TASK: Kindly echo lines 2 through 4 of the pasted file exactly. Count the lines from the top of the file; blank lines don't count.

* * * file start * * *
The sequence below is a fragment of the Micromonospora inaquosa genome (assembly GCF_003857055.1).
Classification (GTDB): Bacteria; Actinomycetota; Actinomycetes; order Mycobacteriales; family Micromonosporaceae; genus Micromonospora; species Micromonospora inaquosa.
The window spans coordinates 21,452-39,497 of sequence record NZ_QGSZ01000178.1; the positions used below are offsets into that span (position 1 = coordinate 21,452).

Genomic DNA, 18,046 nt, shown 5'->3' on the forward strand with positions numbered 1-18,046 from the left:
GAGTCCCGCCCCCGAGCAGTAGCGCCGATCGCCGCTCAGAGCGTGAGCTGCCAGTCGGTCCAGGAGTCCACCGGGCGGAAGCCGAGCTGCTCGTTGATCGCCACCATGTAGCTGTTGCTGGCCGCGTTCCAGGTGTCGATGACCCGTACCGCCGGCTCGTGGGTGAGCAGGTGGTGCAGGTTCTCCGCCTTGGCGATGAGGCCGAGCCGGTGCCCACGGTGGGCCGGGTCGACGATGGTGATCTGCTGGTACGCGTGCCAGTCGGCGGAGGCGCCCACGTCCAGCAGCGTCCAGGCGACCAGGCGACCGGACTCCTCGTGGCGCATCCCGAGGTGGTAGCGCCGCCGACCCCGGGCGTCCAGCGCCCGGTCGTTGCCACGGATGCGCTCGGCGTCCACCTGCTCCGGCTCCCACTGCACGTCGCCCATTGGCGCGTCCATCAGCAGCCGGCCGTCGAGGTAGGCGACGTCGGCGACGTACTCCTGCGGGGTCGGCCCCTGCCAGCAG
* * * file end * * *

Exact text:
Classification (GTDB): Bacteria; Actinomycetota; Actinomycetes; order Mycobacteriales; family Micromonosporaceae; genus Micromonospora; species Micromonospora inaquosa.
The window spans coordinates 21,452-39,497 of sequence record NZ_QGSZ01000178.1; the positions used below are offsets into that span (position 1 = coordinate 21,452).

Genomic DNA, 18,046 nt, shown 5'->3' on the forward strand with positions numbered 1-18,046 from the left: